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Attendance records smashed in 2018 at Zoo, Northwest Trek

Over 1 million guests combined, thanks to new aquarium, grizzly cubs and more.

TACOMA, Wash. – We built it, and our guests seized the day! They came in waves.

Four years after Tacoma voters approved a bond issue to build a new state-of-the-art aquarium, the doors opened to reveal the wonders of sea turtles, hammerhead sharks, spotted eagle rays and hundreds of other sea animals in the new Pacific Seas Aquarium at Point Defiance Zoo & Aquarium.

The Sept. 7 opening proved a watershed moment for the community – and for the zoo. Visitors by the thousands came to spend time up-close with creatures like Japanese spider crabs, a charismatic California sheephead named Buddy, an engaging octopus named Oswald, sea turtles Sunny and Azul and all of their finny friends.

By year’s end 820,776 guests walked through the turnstiles during 2018, the largest such total in Point Defiance Zoo & Aquarium’s 113-year history.

The previous attendance record of 732,208 – set in 2015 – was smashed by more than 88,500 people. That’s the equivalent of a city the size of Kirkland.

“We promised voters a world-class aquarium when we asked them to pass a bond issue in 2014 for a number of zoo and parks improvements,” said Metro Parks Tacoma Board of Commissioners President Andrea Smith. “We think the Pacific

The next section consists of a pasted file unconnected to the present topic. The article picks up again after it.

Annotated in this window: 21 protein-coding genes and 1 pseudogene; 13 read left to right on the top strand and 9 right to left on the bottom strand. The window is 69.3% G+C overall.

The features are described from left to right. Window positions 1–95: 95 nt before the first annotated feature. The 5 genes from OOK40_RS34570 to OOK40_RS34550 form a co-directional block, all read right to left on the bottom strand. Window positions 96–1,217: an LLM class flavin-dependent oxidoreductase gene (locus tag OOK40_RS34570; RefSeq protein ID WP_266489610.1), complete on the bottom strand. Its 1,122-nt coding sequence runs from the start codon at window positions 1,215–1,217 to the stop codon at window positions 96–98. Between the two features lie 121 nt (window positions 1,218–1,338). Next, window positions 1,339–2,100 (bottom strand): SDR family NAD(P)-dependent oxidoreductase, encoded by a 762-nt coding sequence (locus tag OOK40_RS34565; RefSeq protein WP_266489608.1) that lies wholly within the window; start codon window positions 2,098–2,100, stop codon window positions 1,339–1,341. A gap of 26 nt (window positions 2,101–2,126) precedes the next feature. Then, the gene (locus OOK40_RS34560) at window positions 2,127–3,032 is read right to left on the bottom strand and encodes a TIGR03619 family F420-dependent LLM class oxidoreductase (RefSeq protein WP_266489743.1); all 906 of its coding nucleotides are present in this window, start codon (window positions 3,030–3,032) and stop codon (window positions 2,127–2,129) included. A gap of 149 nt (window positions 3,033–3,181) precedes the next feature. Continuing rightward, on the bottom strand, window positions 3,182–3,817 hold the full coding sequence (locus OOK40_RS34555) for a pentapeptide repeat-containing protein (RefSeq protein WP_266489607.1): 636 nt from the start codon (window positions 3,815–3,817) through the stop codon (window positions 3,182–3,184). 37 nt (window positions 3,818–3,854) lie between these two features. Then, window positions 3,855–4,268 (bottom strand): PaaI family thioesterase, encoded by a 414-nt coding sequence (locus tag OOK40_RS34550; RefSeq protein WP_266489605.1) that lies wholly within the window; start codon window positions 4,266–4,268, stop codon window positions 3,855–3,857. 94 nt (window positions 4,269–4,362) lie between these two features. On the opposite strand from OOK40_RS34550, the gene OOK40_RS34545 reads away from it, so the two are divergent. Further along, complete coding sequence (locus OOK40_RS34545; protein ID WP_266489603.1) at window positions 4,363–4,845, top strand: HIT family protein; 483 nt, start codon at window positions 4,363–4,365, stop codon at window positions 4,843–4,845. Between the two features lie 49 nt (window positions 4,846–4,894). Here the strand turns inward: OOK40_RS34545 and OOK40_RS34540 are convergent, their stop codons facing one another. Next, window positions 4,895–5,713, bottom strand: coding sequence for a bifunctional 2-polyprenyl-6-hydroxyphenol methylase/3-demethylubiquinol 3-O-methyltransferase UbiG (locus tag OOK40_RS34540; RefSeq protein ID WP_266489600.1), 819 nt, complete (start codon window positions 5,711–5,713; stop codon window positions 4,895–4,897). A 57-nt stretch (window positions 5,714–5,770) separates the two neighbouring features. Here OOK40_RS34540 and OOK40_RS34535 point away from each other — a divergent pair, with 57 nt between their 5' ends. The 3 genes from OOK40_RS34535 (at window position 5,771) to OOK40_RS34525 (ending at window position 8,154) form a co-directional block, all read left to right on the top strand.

Seas Aquarium is a wonderful testament to the generosity of Tacoma taxpayers.

“This state-of-the-art aquarium will bring delight, wonder and curiosity about our ocean to generations of guests over the next several decades,” Smith added.

Grizzly bear cubsWhen coupled with the 222,294 guests who visited Northwest Trek Wildlife Park near Eatonville in 2018, Metro Parks’ two sister zoos drew more than 1 million visitors last year. That’s the second-highest total annual attendance for a year in Northwest Trek’s 43-year-old history.

“With every step forward our guests can see continued enhancement to the quality of care we provide our animals, and our increasing efforts to inspire greater environmental stewardship,” said Alan Varsik, director of Zoological & Environmental Education for Metro Parks Tacoma.

“Reaching 1 million for the first time is a wonderful indicator of Point Defiance Zoo & Aquarium and Northwest Trek’s importance and relevance to our community,” he added.

Both zoos continued their strong record of conservation in 2018. The Zoo Society’s Dr. Holly Reed Wildlife Fund awarded grants totaling $261,363 for protecting endangered species and critical animal research at home and abroad. Point Defiance Zoo & Aquarium also continued its leadership in Species Survival Plan® (SSP) programs for endangered Sumatran tigers, Malayan tapirs, red wolves, clouded leopards and many other species. The work continues in 2019, with some exciting developments to come:

• A new-to-the-zoo Sumatran tiger, Bandar, will make his public debut this weekend (Jan. 12-13). Special enrichments and keeper talks are scheduled at 12:30 p.m. Saturday and Sunday. The zoo also will bid farewell to Sumatran tiger Dumai, who is moving to Wildlife Safari in Winston, Ore., through an SSP recommendation.

• Malayan tapir Yuna is pregnant and due to deliver a calf this summer.